By Omar Bihmidine
By Omar Bihmidine
Morocco World News
Sidi Ifni, Morocco, April 10, 2012
As I bury my head into any works by George Orwell, I always feel that I am reading something which I have never read before and which so few or rather no authors have already discussed. It is merely the fact that this author was remarkably realistic about different aspects of his everyday life, including his writing style, his daily obstacles, his critical attitudes towards society and so on and so forth.
Frankly speaking, I can not help reading his essays one after another, as I have found that they help me a lot to become familiar with some harsh realities of life. This is in fact what some other authors have overlooked or ignored, especially when it comes to talking frankly and candidly about their writing styles and the stages they went through to ultimately become distinguished writers. It is here where I have come to the conclusion that George Orwell, for me, is somewhat dissimilar from the rest.
To begin with, as I have noticed in most of his articles touching on the development of his writing style, I believe that he is one of the rarest authors who addressed his reading public very objectively. For instance, in “Why I Write”, he talked about his childish attempts at writing and his parents’ and teachers’ reactions to them. He always looked down on his efforts and thought that writing creatively and originally was a most difficult and stultifying job at the time.
I suppose that the authors whose works I have read never dared discuss this crucial and formative part of their writing careers, despite this period being the pinnacle of every writer’s development. The part of the essay that actually attracted my attention was the one detailing the motives lying behind every single writer ‘s ambition to become a writer. It is principally due to this that I have admired his writings more and more. Personally, I share with him the same motives and I believe that it is not always easy for any writer to admit these motives, though no one can escape the latter.
George Orwell believes that before anyone sets out to write a piece, he or she must seek to be talked about, to be honored posthumously, and to take revenge on those who used to look down on us during our troubled childhoods. No one of us, I strongly believe, can deny this for one reason or another; I must admit that the latter motive has been the one affecting me the most. I have always wondered what authors have already discussed this part of their development and which one of them is willing to admit this to their readers.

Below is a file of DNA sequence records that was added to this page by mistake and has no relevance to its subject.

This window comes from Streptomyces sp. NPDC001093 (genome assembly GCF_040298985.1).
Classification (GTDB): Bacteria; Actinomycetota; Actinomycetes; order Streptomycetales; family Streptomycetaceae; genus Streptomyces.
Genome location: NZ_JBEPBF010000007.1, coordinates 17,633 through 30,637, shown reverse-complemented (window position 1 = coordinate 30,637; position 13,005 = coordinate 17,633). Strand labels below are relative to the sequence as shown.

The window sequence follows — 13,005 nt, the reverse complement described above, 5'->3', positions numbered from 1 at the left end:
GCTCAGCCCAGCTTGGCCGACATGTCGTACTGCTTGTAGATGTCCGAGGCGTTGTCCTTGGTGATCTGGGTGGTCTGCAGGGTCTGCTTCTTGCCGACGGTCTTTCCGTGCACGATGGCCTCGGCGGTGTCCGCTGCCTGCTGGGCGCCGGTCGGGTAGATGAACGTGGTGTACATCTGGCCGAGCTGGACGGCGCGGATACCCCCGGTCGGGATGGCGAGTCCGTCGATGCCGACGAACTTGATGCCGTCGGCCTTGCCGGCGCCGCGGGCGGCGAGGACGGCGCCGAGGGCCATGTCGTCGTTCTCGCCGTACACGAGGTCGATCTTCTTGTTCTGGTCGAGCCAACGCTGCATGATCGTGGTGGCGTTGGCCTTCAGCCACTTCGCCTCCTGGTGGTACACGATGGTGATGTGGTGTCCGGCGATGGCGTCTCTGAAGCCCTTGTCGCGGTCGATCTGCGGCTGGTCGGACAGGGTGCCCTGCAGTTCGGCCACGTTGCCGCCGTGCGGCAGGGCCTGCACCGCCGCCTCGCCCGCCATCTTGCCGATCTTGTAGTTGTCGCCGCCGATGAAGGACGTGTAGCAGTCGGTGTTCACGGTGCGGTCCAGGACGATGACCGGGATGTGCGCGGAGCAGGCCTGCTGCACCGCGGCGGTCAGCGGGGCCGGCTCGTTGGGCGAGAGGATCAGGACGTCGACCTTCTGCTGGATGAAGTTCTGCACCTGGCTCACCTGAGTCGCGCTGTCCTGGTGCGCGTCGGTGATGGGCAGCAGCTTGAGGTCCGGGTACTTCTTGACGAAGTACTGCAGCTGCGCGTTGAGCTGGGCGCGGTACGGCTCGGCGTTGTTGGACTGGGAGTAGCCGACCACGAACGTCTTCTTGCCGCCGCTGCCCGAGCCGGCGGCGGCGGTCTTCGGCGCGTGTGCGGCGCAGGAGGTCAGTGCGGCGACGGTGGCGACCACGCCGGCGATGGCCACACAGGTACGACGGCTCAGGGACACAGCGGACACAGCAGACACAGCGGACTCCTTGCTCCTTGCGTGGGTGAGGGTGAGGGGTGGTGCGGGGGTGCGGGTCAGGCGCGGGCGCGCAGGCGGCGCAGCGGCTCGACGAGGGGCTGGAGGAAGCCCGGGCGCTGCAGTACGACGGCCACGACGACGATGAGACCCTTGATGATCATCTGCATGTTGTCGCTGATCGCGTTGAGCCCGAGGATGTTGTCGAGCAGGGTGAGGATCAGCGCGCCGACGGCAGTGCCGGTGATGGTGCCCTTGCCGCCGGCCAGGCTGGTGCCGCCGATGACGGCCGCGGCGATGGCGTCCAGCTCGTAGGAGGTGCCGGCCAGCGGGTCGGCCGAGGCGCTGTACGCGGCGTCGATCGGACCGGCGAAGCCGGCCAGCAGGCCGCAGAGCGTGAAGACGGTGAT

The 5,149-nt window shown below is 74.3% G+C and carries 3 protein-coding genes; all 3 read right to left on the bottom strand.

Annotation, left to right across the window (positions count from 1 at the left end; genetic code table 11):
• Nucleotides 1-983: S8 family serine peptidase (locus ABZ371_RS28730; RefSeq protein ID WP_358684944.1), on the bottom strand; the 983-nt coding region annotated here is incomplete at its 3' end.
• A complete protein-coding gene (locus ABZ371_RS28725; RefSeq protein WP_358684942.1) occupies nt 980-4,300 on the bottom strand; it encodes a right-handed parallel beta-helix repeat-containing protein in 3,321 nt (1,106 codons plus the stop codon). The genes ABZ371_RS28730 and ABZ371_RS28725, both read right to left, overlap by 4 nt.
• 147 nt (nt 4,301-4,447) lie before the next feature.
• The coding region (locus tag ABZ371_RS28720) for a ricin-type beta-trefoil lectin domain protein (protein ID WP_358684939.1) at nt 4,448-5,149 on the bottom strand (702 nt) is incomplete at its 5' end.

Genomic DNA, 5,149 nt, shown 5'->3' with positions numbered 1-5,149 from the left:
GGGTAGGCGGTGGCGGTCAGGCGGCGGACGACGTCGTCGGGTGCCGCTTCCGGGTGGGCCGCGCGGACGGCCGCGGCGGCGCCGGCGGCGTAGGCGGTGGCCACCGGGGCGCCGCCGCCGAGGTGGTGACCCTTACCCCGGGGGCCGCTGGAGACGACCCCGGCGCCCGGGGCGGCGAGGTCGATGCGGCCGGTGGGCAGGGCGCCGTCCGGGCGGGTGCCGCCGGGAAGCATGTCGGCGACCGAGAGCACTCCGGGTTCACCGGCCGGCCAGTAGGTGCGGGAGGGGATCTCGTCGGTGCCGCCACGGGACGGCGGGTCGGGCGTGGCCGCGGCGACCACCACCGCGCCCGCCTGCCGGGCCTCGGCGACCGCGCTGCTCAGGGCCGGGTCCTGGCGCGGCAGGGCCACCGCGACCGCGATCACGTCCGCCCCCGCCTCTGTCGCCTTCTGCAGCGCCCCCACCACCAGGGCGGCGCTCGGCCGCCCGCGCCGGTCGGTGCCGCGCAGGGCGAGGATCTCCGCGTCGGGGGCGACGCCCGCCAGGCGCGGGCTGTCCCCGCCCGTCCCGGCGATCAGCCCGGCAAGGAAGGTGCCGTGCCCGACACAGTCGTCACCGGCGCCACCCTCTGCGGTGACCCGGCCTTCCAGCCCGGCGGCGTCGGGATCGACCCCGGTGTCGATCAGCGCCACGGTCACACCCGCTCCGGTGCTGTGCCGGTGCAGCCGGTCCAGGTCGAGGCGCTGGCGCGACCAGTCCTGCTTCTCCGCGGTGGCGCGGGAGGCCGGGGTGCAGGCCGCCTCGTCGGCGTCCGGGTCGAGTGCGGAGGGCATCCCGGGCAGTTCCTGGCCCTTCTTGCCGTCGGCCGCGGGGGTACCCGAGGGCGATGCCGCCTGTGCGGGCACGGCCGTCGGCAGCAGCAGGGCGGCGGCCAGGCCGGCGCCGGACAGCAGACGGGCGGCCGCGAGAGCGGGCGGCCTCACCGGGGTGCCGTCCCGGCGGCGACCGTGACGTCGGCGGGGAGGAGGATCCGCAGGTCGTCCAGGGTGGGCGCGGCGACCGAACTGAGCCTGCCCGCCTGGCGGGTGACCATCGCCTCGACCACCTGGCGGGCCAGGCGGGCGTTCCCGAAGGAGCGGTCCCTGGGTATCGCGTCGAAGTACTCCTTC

Here lies the secret behind considering George Orwell as totally different from distinguished authors, in general, and from novice ones in particular. Moreover, scientists, politicians, and other people holding notable positions are without exception in this case. Though not interested primarily by money, appearances and trivial worldly concerns, authors are always deemed selfish, vain and more importantly self-centered. Actually, I could not agree more when Orwell described them in this manner.
With regards to “Such, Such were the Joys”, another essay in which this author recounts plainly and without frills his painful experiences as a neglected, funny student, I have found appealing this story for quite some time. I have always wanted to write something similar to it, but haven’t yet made up my mind on how to do so. This amazing essay, some might argue, has been a very genuine account of Orwell’s schooldays. Reading it from top to bottom makes me wonder how the author dared to divulge some secretive and very personal information about himself and his personality at large.
One of these secrets which struck me in the extreme was the fact that in the dormitory where he lived, he never woke up without having wet his bed. Rarely do we find authors relating such ignominious situations about themselves. I am not of course encouraging that they should be revealed. Quite the contrary, I am simply claiming that this is exactly what made me fall passionately in love with all of Orwell’s works ranging from novels to essays. “No one can look back on his schooldays and say with truth that they were altogether unhappy, “said Orwell in the aforementioned essay.
Here, I would like to make reference to the authors who in their biographies make the positives outweigh the negatives. However, if each one of us looks back on his past, we will surely find that we experienced sadness more than happiness and failures more than successes.
Apart from other works by the same author, such as 1984, Animal Farm, etc., I would like to add that having authors who recount their experiences as they exactly happened will not necessarily distort their image in front of the reading public. On the contrary, the latter would certainly appreciate these harsh facts for one simple reason. It is that all of us have at one point in our lives gone through the same moments and when somebody mentions these moments to us, we feel precariously placated. And this is the attribute which has made me believe that George Orwell is totally different from other authors.
Omar Bihmidine is high school teacher of English. He obtained his Associate Degree at Choaib Eddoukali University in 2008. His writings take the form of short stories, poems and articles, many of which have been published in Sous Pens magazine, in the ALC magazine in Agadir, and in the late Casablanca analyst newspaper.
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